We almost had an unexpected parting from Henrietta as the main gate got left open twice. The 'airlock' stops all of the other horses getting out but Henry can go under the gate. I was rather thrilled and relieved that she deigned to follow a bucket back into the field rather than going off with the wild ponies. It might be something to do with her shared occupation of the field shelter.

Monday, January 25, 2016

25th January, 2016 Parting is Such Sweet Sorrow

Knowing that you have bred a foal, and a posh foal at that, to sell, does not make it any easier to say goodbye. Today I went to load Holly, one of Beccy's Warmblood foals to go to her new home with Amanda and Tommy, two of the students that came on the Handling the Warmblood Foal Course a fortnight ago. Tommy fell in love with her at first sight and as a budding young show-jumper we have high hopes for their future together.

Holly was very interested in proceedings at first while we set up the trailer for her departure...

...and then she thought she would have a little lie down.

A tough day for any owner, even if it is what you were hoping for.

I'm still using the scarf to lead her. Today was not the day for her to meet a hard pressure if she felt the need to back up a little bit.

A little reassurance at the entrance to the panels. The gates are wide open so that she is funnelled inwards towards the trailer but they are also in an L-shape so that she doesn't have to face a dark cavern.

At the foot of the trailer she is allowed to relax on the ramp, and even back away if she needs to. The gates to the panelled area have been closed quietly beside her so that she is now in the container before the container. She is also on a soft surface.

She loves her food so is asked to follow a bucket...

...and in she goes. She travelled loose and without a head collar because she has never been tied up yet, was travelling for the first time, was alone, and needed to learn how to keep her balance.

Another stable, another door. She will be turned out in a couple of days with her new companion Rory. Since she has been in some of the time at Beccy's there is no sudden change of diet.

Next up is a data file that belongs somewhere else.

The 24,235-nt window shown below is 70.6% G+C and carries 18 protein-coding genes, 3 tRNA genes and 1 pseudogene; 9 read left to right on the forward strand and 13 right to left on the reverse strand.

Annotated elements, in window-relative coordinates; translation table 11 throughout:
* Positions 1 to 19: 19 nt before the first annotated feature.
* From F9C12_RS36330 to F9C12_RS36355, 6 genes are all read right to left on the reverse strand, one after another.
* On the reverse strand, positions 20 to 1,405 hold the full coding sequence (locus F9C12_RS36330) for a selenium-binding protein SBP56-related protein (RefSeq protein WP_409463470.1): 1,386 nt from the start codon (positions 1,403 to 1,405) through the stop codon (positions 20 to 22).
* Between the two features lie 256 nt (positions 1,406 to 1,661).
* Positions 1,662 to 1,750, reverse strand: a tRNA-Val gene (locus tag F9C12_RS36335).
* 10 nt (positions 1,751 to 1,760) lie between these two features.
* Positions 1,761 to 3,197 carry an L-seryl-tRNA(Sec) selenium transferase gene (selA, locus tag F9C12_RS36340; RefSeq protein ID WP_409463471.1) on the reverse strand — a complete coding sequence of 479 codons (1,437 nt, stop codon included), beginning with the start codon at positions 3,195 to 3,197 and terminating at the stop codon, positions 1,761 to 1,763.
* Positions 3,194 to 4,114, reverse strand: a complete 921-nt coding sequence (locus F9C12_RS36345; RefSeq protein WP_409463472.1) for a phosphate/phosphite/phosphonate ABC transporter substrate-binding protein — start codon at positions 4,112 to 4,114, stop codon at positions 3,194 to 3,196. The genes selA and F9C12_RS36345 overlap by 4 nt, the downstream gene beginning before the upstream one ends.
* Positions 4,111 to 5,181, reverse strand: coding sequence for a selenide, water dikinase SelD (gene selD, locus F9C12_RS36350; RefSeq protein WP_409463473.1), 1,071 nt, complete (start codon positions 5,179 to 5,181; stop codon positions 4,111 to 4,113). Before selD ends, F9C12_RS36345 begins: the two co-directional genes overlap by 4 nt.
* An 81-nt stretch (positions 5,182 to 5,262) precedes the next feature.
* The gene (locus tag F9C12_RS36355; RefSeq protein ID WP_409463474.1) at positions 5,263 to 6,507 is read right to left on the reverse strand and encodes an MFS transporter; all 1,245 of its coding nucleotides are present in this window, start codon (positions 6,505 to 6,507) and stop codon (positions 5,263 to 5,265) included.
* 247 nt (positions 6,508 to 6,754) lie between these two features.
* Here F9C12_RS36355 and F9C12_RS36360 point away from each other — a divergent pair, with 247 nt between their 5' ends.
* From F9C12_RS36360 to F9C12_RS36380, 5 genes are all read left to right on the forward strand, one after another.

"Home safe and sound she travelled like a dream." AS
"Just want to say a huge thank you to Sarah Weston, for the loan of her trailer and her expertise in loading our new foal. It couldn't of been less stressful for little Holly Hocks. Also down to all of the hard work done in the foal handling courses ( thanks everyone). Can highly recommend these courses, what could be better? A day full of foal cuddles." AS
Before we headed home I just had time for a quiet word with Archie and we also weaned Bella, Savannah, and Theo. In an ideal world this would be done gradually but weather conditions, facilities and the fact that two of the mares are pregnant again meant that wasn't possible. However, all three foals are more than seven months old now and can at least go into the stables side by side for company. They had settled very well by the time we left and the mares were happily eating hay in the field and looking rather relieved.

Sunday, January 24, 2016

24th January, 2016 Up and About

Victor appears to be quite well and happy despite his infection. Fortunately he takes his medicine without a murmur, mixed in with his favourite feed. Today I took him for a walk and on the way we met a few characters...

...Henrietta doesn't look as if she is enquiring about his health!

He has learned to socialise politely since he came here and greeted Theoden very calmly.

Saturday, January 23, 2016

23rd January, 2016 Leading Questions

The overriding lesson from training the Warmblood foals is that a a foal is just a foal and a foal is just a horse. We trained these foals using exactly the same method that I would use with a semi-feral New Forest pony. Their needs are exactly the same. On these courses I have three pressures, the pressure from students needing to get as much out of it as possible, pressure from the owner who needs the foals to make as much progress as possible, and the pressure of doing the very best for the horses. The horses take priority and they are my paramount consideration. In total each of these foals has had under six hours training each with me or under my supervision.

At our third Handling the Warmblood Foal Course all of the foals have graduated to leading out on the yard, either on their own or with their Mums. The great thing about working with these foals is that they change in between each visit and continue to progress each time we work with them. Two of them are now fully weaned and the others are due to be weaned in the next few weeks. Once again we had a very high standard of students today all with a leaning towards IH techniques.

Later the 'morning' foals are turned out with their nanny, Sasi.

Finished for the day.

"Wonderful day learning how to handle the cutest baby horsies..." MA
"Great day today on the Foal Handling course Sarah! Very informative and very rewarding as each foal was so different! Thank you x" LW
"Thank you for an educational and enjoyable day.  What beautiful animals. Please thank Beccy. It was lovely to spend time with like minded people" MW
"Seriously busy but enjoyable foal handling day." BH